Haste me to know’t, that I with wings as swift
As meditation or the thoughts of love
May sweep to my revenge. (Act I, Scene V, 29)
The choice of his words indicates that he does not really understand what the ghost wants him to do. He compares his revenge with gentle things like love and meditation, not with the brutality of the homicide he has to commit in order to fulfil the ghost’s order. In another edition of the play (Rowohlt, 1957) Line 80 is said by Hamlet instead of the Ghost: “O horrible! O horrible! Most horrible!” (Act I, Scene V, 80). In conjunction with his speech right after the disappearance of the ghost, Hamlet seems to bewail himself: “O all you host of heaven! O earth! What else? And shall I couple hell? O fie!” (Act I, Scene V, 92). He almost seems to wish not having talked to the ghost; if he had listened to Horatio and Marcellus and had not talked to the ghost, he would not have the unpleasant duty of killing his uncle. He is no longer as eager and energetic as he was before he talked to the ghost of his father. He does not run off and kill Claudius right away, but he sits down and writes: “My tables. Meet it is I set it down” (Act I, Scene V, 107). Hamlet is an intellectual, not a muscleman. Violence is against his character. Even if States argues that “one of Hamlet’s more dramatic attributes (…) can be summed up in the term cruel (States, 36)”, I argue that his cruelty is, at least until he kills Polonius, found only in his speeches. He knows what he has to do, in order to fulfil the ghost’s wish and in order to follow the plot of the play, but he does not really want to fulfil his duty as soon as possible, first of all he thinks about the situation and prays.
For every man hath business and desire,
Such as it is- and for my own poor part,
I will go pray (Act I, Scene V, 136)
At the very end of act I, scene V, Hamlet shows us, how inconvenient this whole situation is for him and that he rather wanted not to have talked to the ghost in order to not know about his bloody duty: “O cursed spite, that ever I was born to set it right” (Act I, Scene V, 196). The duty the ghost has laid on Hamlet is an enormous burden for our protagonist. In the following scenes Hamlet will try to avoid his destiny.
Killing someone deliberately, in this case Hamlet’s uncle Claudius, is murder. Murder is a class one felony, even if the victim has committed a felony as well and the killing is the revenge for this first felony. If Hamlet is caught and found guilty, he will be taken to prison and will find his certain death. He is not after just anyone’s blood, but his uncle’s, his stepfather’s and more importantly the king of Denmark’s. Killing the king would turn Hamlet into an enemy of the state, the very state that he is prince of and therefore king designate. By killing king Claudius Hamlet risks his entire future. It is not a big surprise, that Hamlet is not very eager to fulfil his bloody duty. He starts to think a lot, as Polonius points out:
You know, sometimes he walks four hours together
Here in the lobby. (Act II, Scene II, 160)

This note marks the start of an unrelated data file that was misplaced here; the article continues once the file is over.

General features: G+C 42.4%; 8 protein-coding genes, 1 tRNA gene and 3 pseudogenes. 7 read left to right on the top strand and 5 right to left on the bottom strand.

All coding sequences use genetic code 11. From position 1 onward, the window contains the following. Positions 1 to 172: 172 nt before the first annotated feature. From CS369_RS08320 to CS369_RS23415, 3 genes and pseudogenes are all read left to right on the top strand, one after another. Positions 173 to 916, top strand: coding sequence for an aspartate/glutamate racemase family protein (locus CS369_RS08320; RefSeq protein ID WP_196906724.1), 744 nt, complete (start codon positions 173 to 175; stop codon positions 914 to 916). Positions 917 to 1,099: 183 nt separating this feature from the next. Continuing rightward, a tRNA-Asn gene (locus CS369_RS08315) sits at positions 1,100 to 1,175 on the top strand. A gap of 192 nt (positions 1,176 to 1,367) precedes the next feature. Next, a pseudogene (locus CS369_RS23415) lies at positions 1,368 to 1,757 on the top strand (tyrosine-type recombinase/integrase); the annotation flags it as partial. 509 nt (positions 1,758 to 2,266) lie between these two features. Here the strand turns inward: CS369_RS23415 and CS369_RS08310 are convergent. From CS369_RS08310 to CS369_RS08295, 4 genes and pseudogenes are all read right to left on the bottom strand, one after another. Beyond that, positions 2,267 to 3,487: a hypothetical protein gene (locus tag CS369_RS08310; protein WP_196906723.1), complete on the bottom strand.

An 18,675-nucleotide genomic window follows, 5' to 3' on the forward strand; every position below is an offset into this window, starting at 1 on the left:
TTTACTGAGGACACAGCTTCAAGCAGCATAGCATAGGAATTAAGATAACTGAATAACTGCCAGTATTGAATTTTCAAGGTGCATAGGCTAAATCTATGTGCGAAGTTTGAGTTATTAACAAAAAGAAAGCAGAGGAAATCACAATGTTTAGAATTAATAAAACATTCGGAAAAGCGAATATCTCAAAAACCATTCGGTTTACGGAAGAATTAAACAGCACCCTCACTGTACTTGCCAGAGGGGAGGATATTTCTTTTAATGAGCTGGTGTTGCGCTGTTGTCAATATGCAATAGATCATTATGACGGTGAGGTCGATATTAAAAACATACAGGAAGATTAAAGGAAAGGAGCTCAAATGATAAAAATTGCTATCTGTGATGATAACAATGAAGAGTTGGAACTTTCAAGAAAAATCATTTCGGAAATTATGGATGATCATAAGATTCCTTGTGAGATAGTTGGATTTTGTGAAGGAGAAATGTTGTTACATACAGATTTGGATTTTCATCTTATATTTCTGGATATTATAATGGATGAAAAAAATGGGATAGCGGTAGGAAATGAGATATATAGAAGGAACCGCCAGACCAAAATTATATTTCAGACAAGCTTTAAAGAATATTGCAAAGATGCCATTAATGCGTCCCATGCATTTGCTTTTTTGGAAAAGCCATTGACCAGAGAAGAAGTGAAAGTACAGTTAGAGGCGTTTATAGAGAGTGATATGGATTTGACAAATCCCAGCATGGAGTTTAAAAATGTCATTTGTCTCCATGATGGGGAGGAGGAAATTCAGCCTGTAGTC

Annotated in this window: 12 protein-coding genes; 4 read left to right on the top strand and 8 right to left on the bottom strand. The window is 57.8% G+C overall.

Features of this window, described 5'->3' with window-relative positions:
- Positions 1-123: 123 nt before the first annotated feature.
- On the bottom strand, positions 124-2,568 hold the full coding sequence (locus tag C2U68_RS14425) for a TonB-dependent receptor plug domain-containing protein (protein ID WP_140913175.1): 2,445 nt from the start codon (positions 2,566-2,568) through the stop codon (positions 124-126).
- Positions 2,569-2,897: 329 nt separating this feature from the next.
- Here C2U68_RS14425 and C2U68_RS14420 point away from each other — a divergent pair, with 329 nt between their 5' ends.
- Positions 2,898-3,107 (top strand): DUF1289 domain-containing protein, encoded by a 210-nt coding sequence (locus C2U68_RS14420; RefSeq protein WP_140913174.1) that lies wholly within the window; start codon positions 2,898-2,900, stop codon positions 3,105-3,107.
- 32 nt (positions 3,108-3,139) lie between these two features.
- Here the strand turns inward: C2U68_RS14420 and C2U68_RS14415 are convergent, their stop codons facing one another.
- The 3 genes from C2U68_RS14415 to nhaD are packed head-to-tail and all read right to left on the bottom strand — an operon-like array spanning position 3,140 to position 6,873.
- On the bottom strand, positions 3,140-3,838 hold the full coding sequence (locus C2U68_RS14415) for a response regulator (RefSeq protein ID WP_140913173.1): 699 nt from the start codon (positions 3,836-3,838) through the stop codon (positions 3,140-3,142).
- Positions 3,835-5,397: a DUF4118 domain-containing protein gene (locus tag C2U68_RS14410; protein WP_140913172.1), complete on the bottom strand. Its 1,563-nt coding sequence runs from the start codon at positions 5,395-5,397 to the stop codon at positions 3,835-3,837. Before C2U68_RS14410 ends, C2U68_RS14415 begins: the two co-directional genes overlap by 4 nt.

Hamlet seems to try to win as much time as possible. The later he starts his revenge, the later he will die if his plan does not succeed. The longer he thinks about it, the better his plan will be and the better his plan is, the better his chances are to survive. Hamlet’s chance to survive increases with every second he waits until he fulfils his duty. He should take action; he should kill Claudius as soon as possible in order to fulfil the ghost’s will, and of course the plot’s will as well. Hamlet’s task is to kill his father’s murderer. But Hamlet first tries to make sure someone else will fulfil his duty. By the mean of the play “The murder of Gonzago” / “The mousetrap” Hamlet tries to bring Claudius to reveal his secret in public:
Is it not monstrous, that this player here,
But in a fiction, a dream if passion,
Could force his soul so to his own conceit
That from her working all his visage wann’d,
Tears in his eyes, distraction in his aspect,
A broken voice, and his whole function suiting
With forms to his conceit? And all for nothing! (Act II, Scene II, 545)
For murder, though it have no tongue, will speak
With most miraculous organ. I’ll have these players
Play something like the murder of my father
Before mine uncle. I’ll observe his looks;
I’ll tent him to the quick. (Act II, Scene II, 589)
Hamlet does not have to risk his life in order to revenge his father, when Claudius reveals his guilt in public, which he tells us while he speaks about the play: “All for nothing!” (Act II, Scene II, 551) This is exactly what he is trying to achieve by adding his lines to the play: “Make mad the guilty and appal the free” (Act II, Scene II, 558). If Claudius behaves suspiciously during or after the play, Hamlet can reveal what he knows about the murder of old king Hamlet; the audience is shocked and Claudius will most certainly be taken to prison and executed later on. Hamlet would have fulfilled his duty without risking his life, he can delegate his bloody duty to the state; his hands stay clean, he won’t be taken to prison because of a felony and he will be the king of Denmark.
When after the play, he talks to Horatio and learns that Horatio as well has seen, how Claudius reacted to the poisoning scene, Hamlet is happy:
Ah ha! Come, some music; come, the recorders.
For if the King like not the comedy,
Why then, belike he likes it not perdie.
Come, some music. (Act III, Scene II, 285)